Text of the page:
Communication skills are fundamental. Almost every job description out there is looking for a candidate with proven communication skills. Being a successful teacher means being a good communicator. They have to communicate with parents, collaborate with other teachers, and convey information to students in a clear, empathetic, and timely manner.
The main goal of teaching is to instruct. They quickly develop the ability to teach their students in a way that sticks. Knowing how to convey information in a simple and effective way is a covetable skill that transfers perfectly to a range of jobs such as training or leadership roles.
Leadership & Coaching
Being a good leader is a skill that takes time to develop. As the head of the classroom, teachers learn how to lead effectively from their first day on the job. As the role of leaders evolves in the corporate world, there is a much bigger focus on decision-making, mentorship, coaching, and personal development programs. Teachers are natural-born motivators, their experience in mentoring and coaching students makes them a great fit for leadership roles in other fields.
Excellent active listening skills are a much sought-after competence in most organizations. Great teachers understand the importance of listening to create a space for feedback, reflection, and open communication. They are the authoritarian voice in the classroom, but this has to be balanced with active listening to give students a voice to express themselves. This talent for listening is like gold dust in a wide range of professions.
They quickly develop strong interpersonal skills, which are key for cultivating a good culture in the classroom. They are our references when it comes to treating people with respect and empathy, and thus need to be shining examples to their students at all times. Conflict management is a skill that many in the workplace work to develop. Teachers deal with conflicts every day in the classroom and are a dab hand at resolving disputes and restoring order. These well-developed (and highly coveted) interpersonal skills give teachers a competitive edge in the job market.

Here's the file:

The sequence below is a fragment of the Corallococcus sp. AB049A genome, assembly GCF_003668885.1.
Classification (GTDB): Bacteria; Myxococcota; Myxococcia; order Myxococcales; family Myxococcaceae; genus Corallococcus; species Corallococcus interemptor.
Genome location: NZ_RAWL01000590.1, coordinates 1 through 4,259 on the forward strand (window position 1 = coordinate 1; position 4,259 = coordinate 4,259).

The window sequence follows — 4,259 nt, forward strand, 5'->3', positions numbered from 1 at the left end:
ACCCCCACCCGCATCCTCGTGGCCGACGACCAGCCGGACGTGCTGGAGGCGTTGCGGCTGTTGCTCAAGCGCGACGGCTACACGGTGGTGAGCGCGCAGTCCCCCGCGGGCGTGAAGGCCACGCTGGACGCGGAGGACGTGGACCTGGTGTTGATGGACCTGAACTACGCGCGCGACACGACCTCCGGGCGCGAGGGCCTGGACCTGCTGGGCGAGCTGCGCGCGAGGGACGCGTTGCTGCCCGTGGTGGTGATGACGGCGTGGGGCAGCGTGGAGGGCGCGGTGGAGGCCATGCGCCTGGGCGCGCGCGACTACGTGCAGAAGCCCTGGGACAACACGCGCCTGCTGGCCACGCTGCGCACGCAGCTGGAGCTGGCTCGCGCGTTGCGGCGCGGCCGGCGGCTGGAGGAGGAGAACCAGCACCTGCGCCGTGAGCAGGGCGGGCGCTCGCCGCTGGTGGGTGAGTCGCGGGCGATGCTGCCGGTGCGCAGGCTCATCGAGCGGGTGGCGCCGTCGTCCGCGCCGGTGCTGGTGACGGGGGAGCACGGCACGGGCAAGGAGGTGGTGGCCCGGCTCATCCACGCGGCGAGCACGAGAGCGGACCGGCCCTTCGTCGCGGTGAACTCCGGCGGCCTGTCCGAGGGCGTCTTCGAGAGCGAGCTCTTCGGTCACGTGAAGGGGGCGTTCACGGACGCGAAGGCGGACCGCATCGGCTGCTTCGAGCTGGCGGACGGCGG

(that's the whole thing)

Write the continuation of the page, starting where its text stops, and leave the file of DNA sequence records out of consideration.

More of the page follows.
Time management is a necessary soft skill in almost every profession. They work in a high-paced environment where time management is essential; they need to time their classes to fit the bell, grade papers, communicate with parents, support and monitor students who require extra help, and even write letters of recommendation letters. Their jam-packed schedules and deadline-driven working style makes them pros when it comes to planning their time.
Written communication skills are a must for almost any career. They spend a lot of time honing their writing skills, whether it’s writing report cards, lesson plans, classroom guides, or communication with parents. Being able to demonstrate strong writing skills is an incredibly useful skill when searching for a new career and one that teachers should highlight in the resumé.
Now that you’ve seen how your teaching skills can transfer to other positions, let’s explore some of the jobs best suited to your skillset.
The Best Jobs For Former Teachers; Advice From a Recruitment Agency
In a recent article, recruitment experts Lensa.com put together a list of former teacher jobs perfectly suited to the skillset of an educator. While some of the jobs may require further education, they are great options for former or retired teachers looking for a new challenge. Below is a summary of Lensa’s top picks for former teachers and a brief overview of the job and the qualifications required.
Alternatives to teaching within the Education sector
If you want a break from teaching, but still want to work in the Education sector, there are several jobs you could consider:
- School counsellor/Career counsellor
As a counsellor, you’ll support students with their academic progress, guide them as they choose their next steps, and offer emotional support so that they reach their full potential
- Educational consultant
Many former teachers move into educational consultancy. Educational consultants liaise between faculty and teaching staff, work closely with the school board to resolve issues across the district, and create personalized development plans for teachers to improve their ability in the classroom. A Masters degree in Education is often required for this role.
- School administrator
If you want to stay within the education sector but take a break from teaching, you may make a great School Administrator. Their main role is to work with teachers to adapt their lesson plans to fit with the district, state, and federal requirements and design school-wide programs such as after-school activities. If you’re serious about this role, you may need to pursue a degree in Education Administration.
Careers outside of the Education sector
If you want a complete career change and a move away from the Education sector, we’ve recapped the top three picks from Lensa’s list below.